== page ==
The tubercle bacillus is a facultative intracellular parasite that grows well in non-activated macrophages. When large numbers of these bacilli have grown intracellularly within such macrophages, a cytotoxic immune response, herein called tissue-damaging (or necrotizing) delayed-type hypersensitivity (DTH), kills the macrophages (and usually some of the surrounding tissue), forming the caseous center of the developing tubercle. In solid caseum, tubercle bacilli may survive, but do not multiply. When bacilli escape from the edge of the caseum, they are rapidly ingested by nearby viable macrophages. If these macrophages have not been activated, the bacilli again multiply intracellularly, and the cytotoxic immune response kills the bacilli-laden macrophages (and surrounding tissue), thus enlarging the caseous center. In hosts that develop poor activation of macrophages, this process is repeated until much of the lung is destroyed. In hosts that can develop good activation of macrophages (by cytokines from antigenspecific T cells), herein called cell-mediated immunity (CMI), the caseous centers become surrounded by these activated macrophages, which ingest and destroy the bacilli escaping from the caseum. This process can arrest the disease. Unfortunately, the caseous center may liquefy in such resistant hosts. In the liquefied menstruum, the bacilli may grow extracellularly (for the first time during the course of the disease), reaching tremendous numbers. The cytotoxic immune response to these numerous bacilli and their tuberculin-like products causes much tissue necrosis, including erosion of the walls of small bronchi, which results in cavity formation. From such cavities, the bacilli spread to other parts of the lung and to the environment. The extracellular multiplication of tubercle bacilli in the liquefied caseum is the main reason why tuberculosis perpetuates itself in mankind. It is also the reason why antimicrobial drug-resistant bacillary strains develop. To elucidate the various mechanisms involved in macrophage activation, caseation, and liquefaction is a major challenge for tuberculosis researchers today.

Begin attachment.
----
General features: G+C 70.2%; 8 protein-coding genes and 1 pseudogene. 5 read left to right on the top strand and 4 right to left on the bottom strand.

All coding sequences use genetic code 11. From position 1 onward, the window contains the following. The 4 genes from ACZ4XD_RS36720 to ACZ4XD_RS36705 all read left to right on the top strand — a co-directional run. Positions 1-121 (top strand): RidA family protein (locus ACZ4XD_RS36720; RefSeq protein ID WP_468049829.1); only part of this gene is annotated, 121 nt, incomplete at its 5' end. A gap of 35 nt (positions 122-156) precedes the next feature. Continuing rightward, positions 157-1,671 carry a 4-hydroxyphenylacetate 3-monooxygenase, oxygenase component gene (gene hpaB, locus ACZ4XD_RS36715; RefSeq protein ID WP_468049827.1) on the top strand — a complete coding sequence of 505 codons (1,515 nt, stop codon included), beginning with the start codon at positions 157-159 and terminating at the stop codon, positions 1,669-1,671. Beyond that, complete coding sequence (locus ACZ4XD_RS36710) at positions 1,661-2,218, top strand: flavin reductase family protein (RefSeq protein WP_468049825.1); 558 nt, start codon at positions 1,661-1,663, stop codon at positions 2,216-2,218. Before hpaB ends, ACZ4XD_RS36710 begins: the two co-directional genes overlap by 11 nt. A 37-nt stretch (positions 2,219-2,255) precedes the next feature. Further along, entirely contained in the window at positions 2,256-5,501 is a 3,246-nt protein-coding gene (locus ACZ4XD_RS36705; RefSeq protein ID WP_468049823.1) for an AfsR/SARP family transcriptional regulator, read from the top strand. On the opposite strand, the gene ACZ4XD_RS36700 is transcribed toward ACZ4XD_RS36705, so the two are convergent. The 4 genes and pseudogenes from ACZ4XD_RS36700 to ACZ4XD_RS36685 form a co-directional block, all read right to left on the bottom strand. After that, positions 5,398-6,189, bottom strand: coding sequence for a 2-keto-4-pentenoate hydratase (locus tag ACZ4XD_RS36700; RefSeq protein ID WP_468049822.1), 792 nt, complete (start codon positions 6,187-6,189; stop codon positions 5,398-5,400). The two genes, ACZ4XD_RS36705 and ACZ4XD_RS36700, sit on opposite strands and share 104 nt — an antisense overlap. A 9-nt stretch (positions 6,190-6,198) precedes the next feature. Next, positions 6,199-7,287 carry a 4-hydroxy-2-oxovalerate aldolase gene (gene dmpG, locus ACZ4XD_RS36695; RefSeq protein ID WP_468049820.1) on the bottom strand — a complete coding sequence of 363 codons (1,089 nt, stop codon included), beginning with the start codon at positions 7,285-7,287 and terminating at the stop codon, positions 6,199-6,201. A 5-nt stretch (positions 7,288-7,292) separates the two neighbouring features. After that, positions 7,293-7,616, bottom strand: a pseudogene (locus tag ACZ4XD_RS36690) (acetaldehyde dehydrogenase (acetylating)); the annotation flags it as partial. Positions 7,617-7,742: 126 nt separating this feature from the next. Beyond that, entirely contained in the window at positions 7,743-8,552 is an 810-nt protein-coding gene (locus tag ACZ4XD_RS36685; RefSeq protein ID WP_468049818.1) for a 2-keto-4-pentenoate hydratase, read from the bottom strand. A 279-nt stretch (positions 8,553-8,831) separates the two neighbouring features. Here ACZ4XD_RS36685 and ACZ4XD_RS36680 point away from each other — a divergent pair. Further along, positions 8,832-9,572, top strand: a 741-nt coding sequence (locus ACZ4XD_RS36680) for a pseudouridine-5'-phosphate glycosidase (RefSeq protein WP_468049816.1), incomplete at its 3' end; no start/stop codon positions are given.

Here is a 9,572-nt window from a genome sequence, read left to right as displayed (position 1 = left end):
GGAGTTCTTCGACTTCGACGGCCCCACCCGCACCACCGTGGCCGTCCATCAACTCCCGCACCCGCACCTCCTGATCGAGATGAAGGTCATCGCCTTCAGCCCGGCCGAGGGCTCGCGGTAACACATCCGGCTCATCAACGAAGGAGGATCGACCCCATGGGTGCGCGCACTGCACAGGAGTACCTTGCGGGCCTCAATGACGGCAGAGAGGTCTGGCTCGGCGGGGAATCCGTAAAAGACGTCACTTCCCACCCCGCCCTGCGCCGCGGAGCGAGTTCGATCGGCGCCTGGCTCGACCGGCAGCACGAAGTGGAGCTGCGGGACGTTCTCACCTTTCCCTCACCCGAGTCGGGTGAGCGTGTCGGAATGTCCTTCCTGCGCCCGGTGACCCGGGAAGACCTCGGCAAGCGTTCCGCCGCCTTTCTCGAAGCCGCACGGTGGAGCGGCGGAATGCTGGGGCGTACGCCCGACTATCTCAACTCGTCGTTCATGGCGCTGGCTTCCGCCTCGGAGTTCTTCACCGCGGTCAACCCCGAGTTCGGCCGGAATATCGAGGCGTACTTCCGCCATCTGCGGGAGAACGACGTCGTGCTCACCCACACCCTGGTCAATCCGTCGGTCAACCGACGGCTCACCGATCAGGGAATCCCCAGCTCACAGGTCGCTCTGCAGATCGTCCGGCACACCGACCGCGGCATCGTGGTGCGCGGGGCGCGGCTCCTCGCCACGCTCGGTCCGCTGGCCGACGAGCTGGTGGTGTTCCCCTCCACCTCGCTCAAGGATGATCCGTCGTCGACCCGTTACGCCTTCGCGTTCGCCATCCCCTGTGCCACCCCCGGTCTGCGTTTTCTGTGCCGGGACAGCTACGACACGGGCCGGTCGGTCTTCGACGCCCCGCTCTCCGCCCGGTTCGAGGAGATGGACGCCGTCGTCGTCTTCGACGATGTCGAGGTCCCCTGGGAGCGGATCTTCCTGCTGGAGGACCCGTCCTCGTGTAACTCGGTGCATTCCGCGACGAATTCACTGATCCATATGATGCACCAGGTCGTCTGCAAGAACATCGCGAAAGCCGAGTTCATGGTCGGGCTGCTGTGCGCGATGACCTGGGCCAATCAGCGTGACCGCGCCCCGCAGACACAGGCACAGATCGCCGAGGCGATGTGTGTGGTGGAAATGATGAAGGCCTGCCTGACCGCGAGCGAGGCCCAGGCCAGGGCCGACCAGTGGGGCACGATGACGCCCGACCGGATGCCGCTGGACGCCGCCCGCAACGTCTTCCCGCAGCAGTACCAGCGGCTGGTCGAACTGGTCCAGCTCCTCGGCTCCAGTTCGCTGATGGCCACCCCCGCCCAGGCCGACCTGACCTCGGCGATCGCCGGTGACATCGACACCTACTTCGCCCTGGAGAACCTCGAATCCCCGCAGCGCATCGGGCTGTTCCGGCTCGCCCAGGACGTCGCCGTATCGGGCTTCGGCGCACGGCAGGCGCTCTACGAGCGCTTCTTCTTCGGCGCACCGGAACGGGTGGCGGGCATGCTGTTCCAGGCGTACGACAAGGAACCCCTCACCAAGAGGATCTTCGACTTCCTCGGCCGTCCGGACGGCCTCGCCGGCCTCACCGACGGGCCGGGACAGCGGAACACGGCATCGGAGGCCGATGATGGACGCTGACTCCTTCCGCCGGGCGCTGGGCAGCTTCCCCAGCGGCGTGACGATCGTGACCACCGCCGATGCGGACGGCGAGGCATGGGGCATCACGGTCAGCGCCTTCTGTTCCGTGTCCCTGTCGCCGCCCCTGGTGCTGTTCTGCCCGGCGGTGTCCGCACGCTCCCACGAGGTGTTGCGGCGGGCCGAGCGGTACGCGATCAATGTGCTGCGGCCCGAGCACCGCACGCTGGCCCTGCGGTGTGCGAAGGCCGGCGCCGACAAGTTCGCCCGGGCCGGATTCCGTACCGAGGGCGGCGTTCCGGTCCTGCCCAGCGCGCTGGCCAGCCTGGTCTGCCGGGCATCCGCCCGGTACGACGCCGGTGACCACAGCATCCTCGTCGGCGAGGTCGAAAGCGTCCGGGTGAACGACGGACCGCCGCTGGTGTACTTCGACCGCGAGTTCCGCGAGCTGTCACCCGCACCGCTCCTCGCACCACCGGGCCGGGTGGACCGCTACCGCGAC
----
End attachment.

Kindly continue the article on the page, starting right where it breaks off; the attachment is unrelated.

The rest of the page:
ASJC Scopus subject areas
- Immunology and Allergy